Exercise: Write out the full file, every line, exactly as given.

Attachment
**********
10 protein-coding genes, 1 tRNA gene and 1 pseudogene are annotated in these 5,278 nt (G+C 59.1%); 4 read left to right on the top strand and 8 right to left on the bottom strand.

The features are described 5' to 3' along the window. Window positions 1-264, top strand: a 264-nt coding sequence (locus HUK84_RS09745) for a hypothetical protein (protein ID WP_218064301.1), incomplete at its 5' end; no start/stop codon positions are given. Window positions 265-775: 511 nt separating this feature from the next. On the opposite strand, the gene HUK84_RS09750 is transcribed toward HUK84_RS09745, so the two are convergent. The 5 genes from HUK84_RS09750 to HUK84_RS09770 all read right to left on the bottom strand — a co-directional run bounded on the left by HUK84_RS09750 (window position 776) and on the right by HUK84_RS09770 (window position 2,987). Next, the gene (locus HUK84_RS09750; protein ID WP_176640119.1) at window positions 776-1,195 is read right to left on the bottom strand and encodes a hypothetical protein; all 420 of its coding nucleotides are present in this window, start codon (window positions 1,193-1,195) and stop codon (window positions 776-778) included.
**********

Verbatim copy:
10 protein-coding genes, 1 tRNA gene and 1 pseudogene are annotated in these 5,278 nt (G+C 59.1%); 4 read left to right on the top strand and 8 right to left on the bottom strand.

The features are described 5' to 3' along the window. Window positions 1-264, top strand: a 264-nt coding sequence (locus HUK84_RS09745) for a hypothetical protein (protein ID WP_218064301.1), incomplete at its 5' end; no start/stop codon positions are given. Window positions 265-775: 511 nt separating this feature from the next. On the opposite strand, the gene HUK84_RS09750 is transcribed toward HUK84_RS09745, so the two are convergent. The 5 genes from HUK84_RS09750 to HUK84_RS09770 all read right to left on the bottom strand — a co-directional run bounded on the left by HUK84_RS09750 (window position 776) and on the right by HUK84_RS09770 (window position 2,987). Next, the gene (locus HUK84_RS09750; protein ID WP_176640119.1) at window positions 776-1,195 is read right to left on the bottom strand and encodes a hypothetical protein; all 420 of its coding nucleotides are present in this window, start codon (window positions 1,193-1,195) and stop codon (window positions 776-778) included.